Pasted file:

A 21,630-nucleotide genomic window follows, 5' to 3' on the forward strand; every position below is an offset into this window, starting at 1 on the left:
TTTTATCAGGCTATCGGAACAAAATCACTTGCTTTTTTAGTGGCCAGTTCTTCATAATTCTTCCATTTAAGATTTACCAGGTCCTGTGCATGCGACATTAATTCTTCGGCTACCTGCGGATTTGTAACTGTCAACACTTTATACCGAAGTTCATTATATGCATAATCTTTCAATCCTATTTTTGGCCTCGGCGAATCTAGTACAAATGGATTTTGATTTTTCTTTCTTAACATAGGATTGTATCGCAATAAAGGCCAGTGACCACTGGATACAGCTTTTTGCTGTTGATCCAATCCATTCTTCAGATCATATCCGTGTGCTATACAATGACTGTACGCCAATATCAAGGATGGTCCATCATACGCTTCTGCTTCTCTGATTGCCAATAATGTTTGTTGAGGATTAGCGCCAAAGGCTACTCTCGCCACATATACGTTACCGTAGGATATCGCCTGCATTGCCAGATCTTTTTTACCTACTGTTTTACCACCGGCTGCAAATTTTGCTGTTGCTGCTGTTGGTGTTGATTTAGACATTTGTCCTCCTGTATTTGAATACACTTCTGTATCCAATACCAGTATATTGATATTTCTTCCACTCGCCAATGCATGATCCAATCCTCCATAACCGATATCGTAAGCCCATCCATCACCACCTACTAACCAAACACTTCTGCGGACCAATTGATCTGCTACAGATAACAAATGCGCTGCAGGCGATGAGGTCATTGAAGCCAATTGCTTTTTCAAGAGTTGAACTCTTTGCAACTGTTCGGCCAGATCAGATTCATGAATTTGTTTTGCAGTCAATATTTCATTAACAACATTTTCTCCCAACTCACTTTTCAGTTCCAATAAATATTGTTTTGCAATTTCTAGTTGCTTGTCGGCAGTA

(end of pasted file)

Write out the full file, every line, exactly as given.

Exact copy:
A 21,630-nucleotide genomic window follows, 5' to 3' on the forward strand; every position below is an offset into this window, starting at 1 on the left:
TTTTATCAGGCTATCGGAACAAAATCACTTGCTTTTTTAGTGGCCAGTTCTTCATAATTCTTCCATTTAAGATTTACCAGGTCCTGTGCATGCGACATTAATTCTTCGGCTACCTGCGGATTTGTAACTGTCAACACTTTATACCGAAGTTCATTATATGCATAATCTTTCAATCCTATTTTTGGCCTCGGCGAATCTAGTACAAATGGATTTTGATTTTTCTTTCTTAACATAGGATTGTATCGCAATAAAGGCCAGTGACCACTGGATACAGCTTTTTGCTGTTGATCCAATCCATTCTTCAGATCATATCCGTGTGCTATACAATGACTGTACGCCAATATCAAGGATGGTCCATCATACGCTTCTGCTTCTCTGATTGCCAATAATGTTTGTTGAGGATTAGCGCCAAAGGCTACTCTCGCCACATATACGTTACCGTAGGATATCGCCTGCATTGCCAGATCTTTTTTACCTACTGTTTTACCACCGGCTGCAAATTTTGCTGTTGCTGCTGTTGGTGTTGATTTAGACATTTGTCCTCCTGTATTTGAATACACTTCTGTATCCAATACCAGTATATTGATATTTCTTCCACTCGCCAATGCATGATCCAATCCTCCATAACCGATATCGTAAGCCCATCCATCACCACCTACTAACCAAACACTTCTGCGGACCAATTGATCTGCTACAGATAACAAATGCGCTGCAGGCGATGAGGTCATTGAAGCCAATTGCTTTTTCAAGAGTTGAACTCTTTGCAACTGTTCGGCCAGATCAGATTCATGAATTTGTTTTGCAGTCAATATTTCATTAACAACATTTTCTCCCAACTCACTTTTCAGTTCCAATAAATATTGTTTTGCAATTTCTAGTTGCTTGTCGGCAGTA